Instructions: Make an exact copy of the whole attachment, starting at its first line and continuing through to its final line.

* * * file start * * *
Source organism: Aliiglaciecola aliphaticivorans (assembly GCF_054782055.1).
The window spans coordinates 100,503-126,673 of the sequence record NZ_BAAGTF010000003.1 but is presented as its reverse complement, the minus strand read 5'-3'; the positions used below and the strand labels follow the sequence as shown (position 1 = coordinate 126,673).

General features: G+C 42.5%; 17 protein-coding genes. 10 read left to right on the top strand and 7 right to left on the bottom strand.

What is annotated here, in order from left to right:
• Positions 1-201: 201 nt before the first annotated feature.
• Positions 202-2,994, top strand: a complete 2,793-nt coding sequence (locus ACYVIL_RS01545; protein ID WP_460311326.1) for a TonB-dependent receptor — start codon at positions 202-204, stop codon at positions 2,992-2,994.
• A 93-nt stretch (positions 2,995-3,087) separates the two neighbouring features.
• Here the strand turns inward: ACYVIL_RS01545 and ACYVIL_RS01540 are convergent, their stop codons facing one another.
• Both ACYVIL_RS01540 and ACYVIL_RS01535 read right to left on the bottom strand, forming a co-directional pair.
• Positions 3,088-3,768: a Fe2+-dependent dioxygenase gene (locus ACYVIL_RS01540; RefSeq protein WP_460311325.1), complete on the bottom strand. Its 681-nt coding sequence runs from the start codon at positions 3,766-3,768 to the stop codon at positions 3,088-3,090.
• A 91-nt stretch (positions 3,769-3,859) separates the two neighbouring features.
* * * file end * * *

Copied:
Source organism: Aliiglaciecola aliphaticivorans (assembly GCF_054782055.1).
The window spans coordinates 100,503-126,673 of the sequence record NZ_BAAGTF010000003.1 but is presented as its reverse complement, the minus strand read 5'-3'; the positions used below and the strand labels follow the sequence as shown (position 1 = coordinate 126,673).

General features: G+C 42.5%; 17 protein-coding genes. 10 read left to right on the top strand and 7 right to left on the bottom strand.

What is annotated here, in order from left to right:
• Positions 1-201: 201 nt before the first annotated feature.
• Positions 202-2,994, top strand: a complete 2,793-nt coding sequence (locus ACYVIL_RS01545; protein ID WP_460311326.1) for a TonB-dependent receptor — start codon at positions 202-204, stop codon at positions 2,992-2,994.
• A 93-nt stretch (positions 2,995-3,087) separates the two neighbouring features.
• Here the strand turns inward: ACYVIL_RS01545 and ACYVIL_RS01540 are convergent, their stop codons facing one another.
• Both ACYVIL_RS01540 and ACYVIL_RS01535 read right to left on the bottom strand, forming a co-directional pair.
• Positions 3,088-3,768: a Fe2+-dependent dioxygenase gene (locus ACYVIL_RS01540; RefSeq protein WP_460311325.1), complete on the bottom strand. Its 681-nt coding sequence runs from the start codon at positions 3,766-3,768 to the stop codon at positions 3,088-3,090.
• A 91-nt stretch (positions 3,769-3,859) separates the two neighbouring features.